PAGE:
Results presented in Figure 7 are complemented with the ones shown in Table 10 that introduces the average class error and the error per class obtained for the same systems presented before.

Table 10 Average class error and error per class obtained on the Albayzín 2010 test partition for different systems proposed in the literature compared to our proposed RNN approaches

A general improvement over all the classes can be observed comparing to the previous approaches to this task. It is specially significant the error difference obtained in the classes that contain music (absolute decrease of 6.34% for “Music” and 6.26% for “Speech over music” comparing our best system to the FA HMM system). On the other hand, the class “Speech” obtains really similar results. This difference in performance may be motivated by the introduction of chroma features, helping the adequately representation of music, and the linear combination of classes in training done using mixup augmentation. If the comparison is made with another DNN-based approach like the proposed DCASE baseline, again we can observe a general improvement in performance over all the classes evaluated.

As a different performance measure, Fig. 8 shows the confusion matrix for the best system presented in this work. It can be seen that one of the highest error terms is obtained for the frames predicted as “Speech over noise” but are labelled as “Speech over music”, with 12% of the frames from the last class. Something similar happens with 12% of the “Speech over noise” frames incorrectly classified as “Speech”. The class “Music” obtains the best classification results despite being significantly underrepresented in the database (only 5% of total). As it was observed when comparing with the other systems in the literature, this fact may come motivated by the use of chroma features, capturing adequately the musical structures and helping discriminate correctly music. The worst classification results are given for the “Others” class, not taken into account for scoring. This one, like music, is also heavily underrepresented in the database (3% of total), but in this case, this class comprises any other signal outside the definition of the other 4 classes what results in a unspecific definition making the classification harder.

Fig. 8
figure8

Confusion matrix for the best parameter configuration evaluated in this paper: BLSTM1PoolBLSTM2 RNN (N=10) trained with mixup (α = 0.2) combined with the HMM resegmentation

Finally, we report the results of our best performing system in some of the traditional classifications metrics shown in the literature. Table 11 shows the overall accuracy and the precision, recall and F1 score, both per class and averaged, at frame level for the Albayzín 2010 test data evaluated using our BLSTM1PoolBLSTM2 proposal trained using mixup augmentation.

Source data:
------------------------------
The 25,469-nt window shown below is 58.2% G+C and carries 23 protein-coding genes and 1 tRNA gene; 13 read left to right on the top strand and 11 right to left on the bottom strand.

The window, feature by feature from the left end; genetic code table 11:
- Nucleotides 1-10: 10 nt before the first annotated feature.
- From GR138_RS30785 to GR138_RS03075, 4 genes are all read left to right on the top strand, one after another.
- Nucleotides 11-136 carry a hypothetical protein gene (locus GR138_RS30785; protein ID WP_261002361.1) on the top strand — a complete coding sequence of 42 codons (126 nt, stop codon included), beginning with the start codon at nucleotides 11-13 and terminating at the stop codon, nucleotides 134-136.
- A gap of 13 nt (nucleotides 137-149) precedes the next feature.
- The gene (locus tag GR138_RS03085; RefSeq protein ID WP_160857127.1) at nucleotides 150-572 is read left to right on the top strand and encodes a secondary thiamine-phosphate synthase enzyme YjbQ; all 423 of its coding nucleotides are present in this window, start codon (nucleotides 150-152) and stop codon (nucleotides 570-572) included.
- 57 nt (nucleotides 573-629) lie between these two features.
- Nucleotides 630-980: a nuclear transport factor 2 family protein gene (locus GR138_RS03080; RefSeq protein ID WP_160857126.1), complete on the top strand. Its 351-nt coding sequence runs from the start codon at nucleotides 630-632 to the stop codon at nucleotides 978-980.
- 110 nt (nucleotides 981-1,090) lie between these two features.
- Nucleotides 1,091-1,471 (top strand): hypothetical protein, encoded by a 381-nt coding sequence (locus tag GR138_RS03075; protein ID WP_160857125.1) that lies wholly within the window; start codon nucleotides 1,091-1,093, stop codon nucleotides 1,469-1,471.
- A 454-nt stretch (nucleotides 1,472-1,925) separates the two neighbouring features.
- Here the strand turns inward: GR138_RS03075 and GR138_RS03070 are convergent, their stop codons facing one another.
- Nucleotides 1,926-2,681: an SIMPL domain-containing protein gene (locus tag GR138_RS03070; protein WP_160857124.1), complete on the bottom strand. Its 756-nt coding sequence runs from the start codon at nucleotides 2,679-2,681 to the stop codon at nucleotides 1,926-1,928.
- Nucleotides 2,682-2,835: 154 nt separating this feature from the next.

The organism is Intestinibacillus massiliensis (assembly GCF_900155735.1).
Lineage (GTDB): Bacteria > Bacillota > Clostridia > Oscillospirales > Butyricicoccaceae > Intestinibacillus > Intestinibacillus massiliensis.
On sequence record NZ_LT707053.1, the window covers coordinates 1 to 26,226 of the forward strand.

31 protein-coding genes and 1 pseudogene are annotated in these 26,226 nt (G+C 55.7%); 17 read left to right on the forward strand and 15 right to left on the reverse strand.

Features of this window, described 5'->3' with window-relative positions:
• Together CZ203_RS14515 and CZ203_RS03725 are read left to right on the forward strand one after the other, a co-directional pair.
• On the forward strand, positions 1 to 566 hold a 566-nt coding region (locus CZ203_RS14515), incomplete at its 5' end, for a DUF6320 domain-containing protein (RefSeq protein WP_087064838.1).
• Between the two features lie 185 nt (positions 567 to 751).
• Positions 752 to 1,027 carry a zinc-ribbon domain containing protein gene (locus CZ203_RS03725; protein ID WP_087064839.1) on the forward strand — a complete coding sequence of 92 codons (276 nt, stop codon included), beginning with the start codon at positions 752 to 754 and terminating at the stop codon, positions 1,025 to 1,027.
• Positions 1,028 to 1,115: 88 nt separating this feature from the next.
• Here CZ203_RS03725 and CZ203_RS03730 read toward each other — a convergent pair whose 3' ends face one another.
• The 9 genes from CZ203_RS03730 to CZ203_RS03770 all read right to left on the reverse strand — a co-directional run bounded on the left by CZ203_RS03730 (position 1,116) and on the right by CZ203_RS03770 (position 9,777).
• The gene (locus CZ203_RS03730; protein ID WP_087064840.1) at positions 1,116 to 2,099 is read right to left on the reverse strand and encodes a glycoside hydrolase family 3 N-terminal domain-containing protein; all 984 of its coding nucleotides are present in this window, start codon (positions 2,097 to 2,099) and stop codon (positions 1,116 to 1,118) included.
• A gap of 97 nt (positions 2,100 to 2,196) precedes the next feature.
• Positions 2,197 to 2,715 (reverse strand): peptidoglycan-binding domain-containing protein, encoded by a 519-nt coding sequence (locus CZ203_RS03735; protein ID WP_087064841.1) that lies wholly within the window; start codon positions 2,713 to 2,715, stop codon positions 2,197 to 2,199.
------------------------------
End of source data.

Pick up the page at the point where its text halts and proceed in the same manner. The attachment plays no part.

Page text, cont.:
Table 11 Accuracy (Acc.) and precision (Prec), recall (Rec) and F1 score (F1) per class and on average for the Albayzín 2010 test data evaluated using the best performing system presented in this paper

Our system achieves an overall accuracy of 85%, with a balanced average result in precision and recall.

As we have already explained in this paper, the audio segmentation task is very often a preprocessing step used before other tasks. Therefore, the complexity of the models to be used must take into account a trade-off between computation time and accuracy. In order to asses this trade-off, Table 12 presents the processing time required by our best performing system to process a 1-h-long audio both using a CPU (Intel Xeon E5-220@2 GHz with 64 Gb RAM) and a GPU (GeForce GTX 1060) setup, with a single thread execution being used in all cases. In both cases, the run time is below 2 min, achieving a real-time factor close to 0.03. From our point of view, this is a reasonable processing time for this task. The most time-consuming part is the feature extraction. However, this time is mainly due to the use of a single core execution and, if it were to be implemented in a real product application, it could be reduced using multi-threading strategies and other code optimisation techniques. Additionally, Mel filter banks features are suitable to be reused in other posterior tasks.

Table 12 Processing time required by our best performing system to process a 1-hour long audio using a CPU and GPU bases setup

Evaluation on a different dataset